Livestock producers deserve to be confused and extremely angry. You’re being asked to pay for something over which you have no control - exotic diseases currently not originating in this country. And there’s a wealth of other measures coming in to overhaul animal health and welfare, which are a minefield to get your head around.
The NFU and other industry bodies are is rightly spitting blood over the latest DEFRA consultation on responsibility and cost sharing. It is a complex set of arrangements that aims to cut and share the cost of animal disease, improve prevention and management and build industry confidence in coping with the risks. The aims are sound, it’s the method of achieving them that is of concern.
A new independent body for animal health policy and delivery is a positive move if it enables the livestock sector to determine its own future and is truly independent. The new body could have real power if it takes over DEFRA’s funding of disease management and is run by people with a real understanding but politics needs to be taken out of the decision-making.
The idea of farmers paying an annual levy for research and surveillance of diseases, many of which are not of their making, will be hard to swallow as will the bureaucracy that comes with it. Mandatory insurance to cover unbudgeted disease costs will be even more difficult. Farmers will rail against it and as yet there’s little infrastructure to support it. Asking an insurance company to insure a business against a disease such as foot and mouth is akin to seeking buildings insurance after your home has collapsed.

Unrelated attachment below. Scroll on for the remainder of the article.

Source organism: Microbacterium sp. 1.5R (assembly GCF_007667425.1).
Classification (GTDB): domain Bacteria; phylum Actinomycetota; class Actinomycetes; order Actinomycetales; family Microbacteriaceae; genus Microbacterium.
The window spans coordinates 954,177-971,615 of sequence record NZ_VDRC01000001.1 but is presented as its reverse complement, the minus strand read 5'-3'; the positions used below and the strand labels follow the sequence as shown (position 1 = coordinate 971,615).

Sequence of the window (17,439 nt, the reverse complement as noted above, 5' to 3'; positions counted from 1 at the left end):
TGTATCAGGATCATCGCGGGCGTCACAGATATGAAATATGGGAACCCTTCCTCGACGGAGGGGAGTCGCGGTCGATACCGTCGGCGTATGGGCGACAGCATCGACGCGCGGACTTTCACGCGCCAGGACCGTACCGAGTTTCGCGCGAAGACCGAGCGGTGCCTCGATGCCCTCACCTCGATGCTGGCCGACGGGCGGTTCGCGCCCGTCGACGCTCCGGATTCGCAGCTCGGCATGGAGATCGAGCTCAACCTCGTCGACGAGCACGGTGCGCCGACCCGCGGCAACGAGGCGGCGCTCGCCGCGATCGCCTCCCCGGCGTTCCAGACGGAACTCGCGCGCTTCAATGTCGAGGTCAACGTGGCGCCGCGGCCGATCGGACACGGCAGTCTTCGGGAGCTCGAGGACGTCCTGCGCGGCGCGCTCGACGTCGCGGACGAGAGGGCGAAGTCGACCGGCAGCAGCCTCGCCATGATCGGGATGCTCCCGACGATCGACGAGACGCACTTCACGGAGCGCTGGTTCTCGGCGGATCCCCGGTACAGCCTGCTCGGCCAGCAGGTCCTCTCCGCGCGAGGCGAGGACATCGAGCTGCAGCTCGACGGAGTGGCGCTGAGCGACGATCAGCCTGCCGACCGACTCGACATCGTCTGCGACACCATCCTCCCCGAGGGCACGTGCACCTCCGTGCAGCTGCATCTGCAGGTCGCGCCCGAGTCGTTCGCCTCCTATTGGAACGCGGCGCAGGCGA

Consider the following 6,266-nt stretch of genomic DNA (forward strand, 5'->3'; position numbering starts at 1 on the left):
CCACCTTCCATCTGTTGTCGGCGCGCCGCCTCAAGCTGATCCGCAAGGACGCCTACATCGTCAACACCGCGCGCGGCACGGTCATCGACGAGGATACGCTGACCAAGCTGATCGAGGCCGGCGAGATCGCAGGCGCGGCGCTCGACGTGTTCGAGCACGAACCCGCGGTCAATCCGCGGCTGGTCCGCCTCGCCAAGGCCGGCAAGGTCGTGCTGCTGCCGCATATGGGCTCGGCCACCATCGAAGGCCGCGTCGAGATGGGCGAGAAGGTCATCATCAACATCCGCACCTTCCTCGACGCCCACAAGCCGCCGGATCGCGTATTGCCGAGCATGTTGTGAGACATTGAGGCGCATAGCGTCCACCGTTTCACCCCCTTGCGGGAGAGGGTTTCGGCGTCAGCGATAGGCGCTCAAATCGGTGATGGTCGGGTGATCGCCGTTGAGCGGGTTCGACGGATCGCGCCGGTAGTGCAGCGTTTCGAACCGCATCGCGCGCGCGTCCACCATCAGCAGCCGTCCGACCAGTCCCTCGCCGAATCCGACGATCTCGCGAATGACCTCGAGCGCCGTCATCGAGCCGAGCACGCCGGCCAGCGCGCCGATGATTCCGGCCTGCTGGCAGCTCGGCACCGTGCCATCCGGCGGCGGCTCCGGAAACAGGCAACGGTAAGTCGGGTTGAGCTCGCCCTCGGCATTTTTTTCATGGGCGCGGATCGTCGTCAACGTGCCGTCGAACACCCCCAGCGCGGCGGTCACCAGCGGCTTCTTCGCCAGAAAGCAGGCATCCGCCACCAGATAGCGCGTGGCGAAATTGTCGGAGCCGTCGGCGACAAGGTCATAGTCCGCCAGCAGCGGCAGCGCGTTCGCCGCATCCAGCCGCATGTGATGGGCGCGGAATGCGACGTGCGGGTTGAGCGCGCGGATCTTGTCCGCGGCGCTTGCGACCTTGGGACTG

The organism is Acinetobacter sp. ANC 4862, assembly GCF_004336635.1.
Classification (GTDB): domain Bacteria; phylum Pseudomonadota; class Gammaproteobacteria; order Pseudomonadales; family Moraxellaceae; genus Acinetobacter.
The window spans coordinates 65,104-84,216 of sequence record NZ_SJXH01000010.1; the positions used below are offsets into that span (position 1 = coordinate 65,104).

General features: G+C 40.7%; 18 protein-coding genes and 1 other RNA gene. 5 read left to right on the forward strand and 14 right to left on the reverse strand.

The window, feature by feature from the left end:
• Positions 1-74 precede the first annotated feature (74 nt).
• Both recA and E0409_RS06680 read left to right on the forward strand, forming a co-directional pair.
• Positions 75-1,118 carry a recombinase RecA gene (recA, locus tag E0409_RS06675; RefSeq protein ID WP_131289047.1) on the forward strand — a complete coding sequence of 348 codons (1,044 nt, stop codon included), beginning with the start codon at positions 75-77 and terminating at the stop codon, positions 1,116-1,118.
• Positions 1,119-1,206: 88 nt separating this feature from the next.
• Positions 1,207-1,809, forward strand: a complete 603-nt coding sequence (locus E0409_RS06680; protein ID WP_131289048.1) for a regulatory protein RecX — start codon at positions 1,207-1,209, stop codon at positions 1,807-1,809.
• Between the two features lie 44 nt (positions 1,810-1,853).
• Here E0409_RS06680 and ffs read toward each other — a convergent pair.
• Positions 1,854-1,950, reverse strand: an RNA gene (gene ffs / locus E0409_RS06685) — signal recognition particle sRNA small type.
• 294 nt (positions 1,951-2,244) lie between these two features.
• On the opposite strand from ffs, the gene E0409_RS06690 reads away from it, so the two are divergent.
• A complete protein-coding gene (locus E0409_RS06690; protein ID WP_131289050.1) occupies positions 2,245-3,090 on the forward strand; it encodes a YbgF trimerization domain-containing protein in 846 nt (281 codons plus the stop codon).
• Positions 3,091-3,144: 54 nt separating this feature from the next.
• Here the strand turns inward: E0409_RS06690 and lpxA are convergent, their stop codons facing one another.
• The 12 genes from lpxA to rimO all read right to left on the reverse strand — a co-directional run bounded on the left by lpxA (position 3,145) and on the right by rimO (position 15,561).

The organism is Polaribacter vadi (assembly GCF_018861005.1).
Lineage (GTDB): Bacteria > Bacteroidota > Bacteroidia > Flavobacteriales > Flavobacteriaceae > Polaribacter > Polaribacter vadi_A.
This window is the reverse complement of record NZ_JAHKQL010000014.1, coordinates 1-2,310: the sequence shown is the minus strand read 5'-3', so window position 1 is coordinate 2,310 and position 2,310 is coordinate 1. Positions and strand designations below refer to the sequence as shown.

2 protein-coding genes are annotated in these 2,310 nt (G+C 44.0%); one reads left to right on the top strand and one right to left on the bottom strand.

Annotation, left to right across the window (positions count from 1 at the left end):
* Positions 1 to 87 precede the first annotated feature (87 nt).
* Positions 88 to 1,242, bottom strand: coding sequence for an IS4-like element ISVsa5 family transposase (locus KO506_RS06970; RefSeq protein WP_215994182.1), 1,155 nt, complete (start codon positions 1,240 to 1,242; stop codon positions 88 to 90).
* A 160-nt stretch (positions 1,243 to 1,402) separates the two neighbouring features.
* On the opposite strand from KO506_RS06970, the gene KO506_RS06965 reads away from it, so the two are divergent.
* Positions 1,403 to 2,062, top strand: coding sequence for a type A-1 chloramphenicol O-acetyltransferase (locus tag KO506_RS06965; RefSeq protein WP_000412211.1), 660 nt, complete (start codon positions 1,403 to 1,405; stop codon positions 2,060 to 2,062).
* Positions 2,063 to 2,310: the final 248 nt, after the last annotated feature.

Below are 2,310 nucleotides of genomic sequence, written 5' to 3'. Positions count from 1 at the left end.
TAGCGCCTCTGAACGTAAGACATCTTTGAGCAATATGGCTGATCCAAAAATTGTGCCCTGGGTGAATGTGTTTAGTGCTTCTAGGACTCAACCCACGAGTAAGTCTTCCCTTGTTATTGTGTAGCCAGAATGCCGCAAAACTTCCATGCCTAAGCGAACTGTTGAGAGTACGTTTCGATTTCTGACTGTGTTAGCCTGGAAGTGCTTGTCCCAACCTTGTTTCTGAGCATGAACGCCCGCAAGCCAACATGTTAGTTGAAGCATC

These represent the most significant changes to hit the sector in years and many will be wondering whether they can survive it. There is no doubt that animal health policies need modernising. The current set up fails farmers, government and consumers because, at times, there is a serious breakdown in trust and a lack of rigour in implementation. A new strategy and vision is needed.
But why should the livestock sector foot the bill when Government is not doing enough to stop diseases coming into our borders? It cannot even guarantee safety from its own licensed laboratories as we know to our cost with the 2007 foot and mouth outbreak. The final straw continues to be its failure to tackle bovine TB effectively.
Taking responsibility is something farmers do naturally but that does not mean we get it right everyday. Biosecurity is still inadequate on many farms and a proactive approach to herd health planning is not widespread.. Remember the terrible risks taken by those who refused to participate in the bluetongue vaccination programme.
A new partnership is long overdue between Government and industry but it looks further away by the day. Forcing yet more costs on farmers that are all too frequently caused by inefficiencies by others is not a good starting point.
Let us know what you think about the changes by responding to this blog or going to www.fwi.co.uk/costsharing
Full reports from the FW team available at www.fwi.co.uk/Articles/2009/03/30/114952/disease-cost-and-responsibility-sharing.htm